Warning: this article contains spoilers for the concluding episode of Call The Midwife’s 10th season.
From the moment Call The Midwife viewers first met Matthew Aylward (Olly Rix) in the season 10 premiere, they decided that the widower was destined to fall head-over-heels for the headstrong Trixie Franklin (Helen George).
“I can’t imagine the handsome widower will stay single for long,” tweeted one viewer earlier in the season. “I hope that Trixie snaps him up. It’s about time she met a nice man.”
Another wrote: “Anyone else hoping that Trixie gets together with Matthew Aylward in the future?”
And one more asked social media at large: “Can we possibly see a glimmer of hope for Trixie later?”
Well, Matthew did pop up in the season 10 finale – but not in the way most Call The Midwife viewers expected. Because, while they fully expected him to charge in on a white horse and rescue Trixie from her life as a (shock, horror) single woman, his role in the episode began with…
Well, with a rat being found in a newborn baby’s crib.
That’s right; Matthew was revealed to be the landlord of a tenement building declared “unfit for human inhabitation,” and his discomfort was all too clear when he was confronted by a stunned Trixie when he walked into a meeting about the issue.
“I will make sure to speak to the tenant landlords,” he said, as he attempted to make a speedy exit. Our beloved Trixie, however, was having none of it.
“How dare you walk away? How dare you?” she asked him furiously. “If you’re in need of guidance, may I suggest 1) remorse, 2) an apology, and 3) a plan of action.”
Matthew, shaken and sickened by the squalor he’d just witnessed, insisted he couldn’t think of a suitable response – a comment which prompted Trixie to hurl a child’s toy (and a child’s toy stained with rodent’s urine, no less) at the wall above his head.
Later, after a phone call and a doorstep apology, Matthew had convinced Trixie to sit down with him for a proper conversation about the issue.
“My family has been in the wrong for about 100 years,” he said, explaining that his family bought the tenements as a “strategic investment” during Queen Victoria’s reign.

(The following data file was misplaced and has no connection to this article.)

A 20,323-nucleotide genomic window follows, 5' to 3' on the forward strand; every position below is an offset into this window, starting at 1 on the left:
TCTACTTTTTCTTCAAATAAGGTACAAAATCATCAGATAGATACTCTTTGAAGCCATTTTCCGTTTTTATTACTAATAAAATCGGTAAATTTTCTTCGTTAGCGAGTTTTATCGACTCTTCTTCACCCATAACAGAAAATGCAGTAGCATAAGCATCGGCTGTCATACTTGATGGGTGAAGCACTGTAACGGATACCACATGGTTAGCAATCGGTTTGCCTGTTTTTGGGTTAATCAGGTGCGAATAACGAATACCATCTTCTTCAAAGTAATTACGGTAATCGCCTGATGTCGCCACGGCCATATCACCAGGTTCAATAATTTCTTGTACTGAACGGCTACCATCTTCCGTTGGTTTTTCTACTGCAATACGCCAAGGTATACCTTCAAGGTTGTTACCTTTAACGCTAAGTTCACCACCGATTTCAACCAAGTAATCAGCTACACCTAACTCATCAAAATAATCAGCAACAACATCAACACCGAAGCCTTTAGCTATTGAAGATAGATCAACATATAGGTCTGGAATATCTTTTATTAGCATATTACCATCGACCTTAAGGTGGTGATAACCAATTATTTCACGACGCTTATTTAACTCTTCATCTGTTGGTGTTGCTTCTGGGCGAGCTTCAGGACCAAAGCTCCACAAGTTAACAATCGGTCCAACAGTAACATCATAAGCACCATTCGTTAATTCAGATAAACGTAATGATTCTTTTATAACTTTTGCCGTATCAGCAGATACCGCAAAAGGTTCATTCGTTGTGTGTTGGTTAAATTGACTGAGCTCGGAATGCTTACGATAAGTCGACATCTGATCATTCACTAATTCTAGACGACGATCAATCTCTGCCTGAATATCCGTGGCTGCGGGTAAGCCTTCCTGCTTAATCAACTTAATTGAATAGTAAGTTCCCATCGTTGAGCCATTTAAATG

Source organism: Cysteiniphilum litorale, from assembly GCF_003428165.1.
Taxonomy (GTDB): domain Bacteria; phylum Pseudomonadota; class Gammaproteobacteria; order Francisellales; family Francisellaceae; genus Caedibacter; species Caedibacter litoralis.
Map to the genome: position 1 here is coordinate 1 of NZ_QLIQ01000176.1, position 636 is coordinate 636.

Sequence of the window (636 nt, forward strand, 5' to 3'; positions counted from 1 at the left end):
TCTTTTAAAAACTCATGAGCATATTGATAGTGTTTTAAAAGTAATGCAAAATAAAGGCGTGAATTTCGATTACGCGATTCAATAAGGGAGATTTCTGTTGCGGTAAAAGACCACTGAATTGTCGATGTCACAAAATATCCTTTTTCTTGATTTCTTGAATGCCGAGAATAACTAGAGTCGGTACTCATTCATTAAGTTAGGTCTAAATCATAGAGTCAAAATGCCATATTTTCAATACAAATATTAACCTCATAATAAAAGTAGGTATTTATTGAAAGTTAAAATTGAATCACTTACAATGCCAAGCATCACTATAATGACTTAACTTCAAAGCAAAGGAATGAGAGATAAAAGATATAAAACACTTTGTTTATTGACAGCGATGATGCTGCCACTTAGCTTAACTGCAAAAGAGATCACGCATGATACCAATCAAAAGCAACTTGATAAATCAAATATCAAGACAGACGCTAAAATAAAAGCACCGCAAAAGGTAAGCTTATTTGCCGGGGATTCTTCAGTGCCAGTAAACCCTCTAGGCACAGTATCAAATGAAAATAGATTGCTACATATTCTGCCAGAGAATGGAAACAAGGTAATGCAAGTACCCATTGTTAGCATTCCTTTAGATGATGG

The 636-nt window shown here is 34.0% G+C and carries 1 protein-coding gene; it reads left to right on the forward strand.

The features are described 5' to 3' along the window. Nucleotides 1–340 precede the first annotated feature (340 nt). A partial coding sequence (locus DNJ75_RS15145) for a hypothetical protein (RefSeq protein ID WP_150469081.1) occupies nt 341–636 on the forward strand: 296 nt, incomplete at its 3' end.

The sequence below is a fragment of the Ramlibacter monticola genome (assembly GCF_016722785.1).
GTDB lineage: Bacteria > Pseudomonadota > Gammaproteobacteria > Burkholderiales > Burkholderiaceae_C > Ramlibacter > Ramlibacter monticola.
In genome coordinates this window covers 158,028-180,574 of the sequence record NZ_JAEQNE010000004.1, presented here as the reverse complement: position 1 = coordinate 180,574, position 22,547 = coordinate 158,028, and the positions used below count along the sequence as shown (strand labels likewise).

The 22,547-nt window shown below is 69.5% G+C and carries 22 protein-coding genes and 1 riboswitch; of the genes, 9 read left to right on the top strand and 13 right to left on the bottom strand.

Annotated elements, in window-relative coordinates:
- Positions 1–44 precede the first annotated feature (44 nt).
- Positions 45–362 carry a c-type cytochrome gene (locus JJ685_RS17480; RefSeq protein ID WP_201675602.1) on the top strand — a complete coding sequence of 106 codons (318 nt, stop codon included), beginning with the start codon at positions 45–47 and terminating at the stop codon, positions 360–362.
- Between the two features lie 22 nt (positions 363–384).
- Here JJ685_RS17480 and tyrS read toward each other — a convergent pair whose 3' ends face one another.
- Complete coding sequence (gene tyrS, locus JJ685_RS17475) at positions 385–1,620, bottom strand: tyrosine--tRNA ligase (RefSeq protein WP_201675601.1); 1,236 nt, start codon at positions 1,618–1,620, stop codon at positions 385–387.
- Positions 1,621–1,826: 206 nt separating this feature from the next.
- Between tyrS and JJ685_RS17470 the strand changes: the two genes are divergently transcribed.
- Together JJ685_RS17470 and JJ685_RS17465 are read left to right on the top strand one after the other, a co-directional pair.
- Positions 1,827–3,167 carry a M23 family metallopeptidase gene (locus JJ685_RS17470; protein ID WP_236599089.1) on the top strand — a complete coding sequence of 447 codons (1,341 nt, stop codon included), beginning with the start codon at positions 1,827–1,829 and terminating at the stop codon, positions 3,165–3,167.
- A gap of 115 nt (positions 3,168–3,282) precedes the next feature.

Noting that they had seen no less than five monarchs take the throne since then, Trixie gently admonished him: “Nobody should be living in 19th century conditions.”
“I intend to change that,” he replied. “It’s the proper thing to do.”
And so, after Trixie finally forced Matthew to confront his grief by reading him the final letter penned by his late wife, the widower stumbled upon a way not just to improve the lives of his tenants, but to help him and his young son strive forwards, too.
Handing a cheque for £1,000 to Sister Julienne (Jenny Agutter), he explained: “I am personally pledging this amount to you on an annual basis, for as long as your work in the East End continues… [to secure] your future in reparation for our past, in memory of someone very precious.”
It was a beautiful moment. And, while the chemistry between Matthew and Trixie is, of course, undeniable, it served as an important reminder; that not all male/female interactions blossom into romance. That love is not a fairytale, to be built on shared glances and the briefest of interactions. And that it is impossible for someone who is grieving to move on before they are ready; it wouldn’t be fair to them, or to the person they attempted to strike up a relationship with.
Trixie is not a broken half waiting to be made whole by another’s love, nor is she willing to make herself smaller to make someone else happy. So she deserves, quite frankly, better than someone who isn’t ready for a new relationship.
As Helen George tells Stylist: “It’s lovely that they want Trixie to be happy, because it means they care about her, so I’m very thankful for that. [But I love that] she hasn’t settled; instead, she has delved into her career with such passion and courage. And I’m proud of her for being a kickass woman that doesn’t need a boyfriend, and stands up to the men in suits in the 60s, especially when women didn’t stand up to the men in suits.
“I’m inherently proud of that. And I wouldn’t want it any other way.”
Well, quite. So, while the potential for romance still lingers between Trixie and Matthew, we’re glad that things ended this way between them (for now). And we’re glad that Trixie’s role in Matthew’s life so far has been not just to help him move forwards, but to call him out on his privileged bullshit, too.
Because, after last week’s rip-roaring episode, we wouldn’t have it any other way.
All 10 seasons of Call The Midwife are available to stream via BBC iPlayer.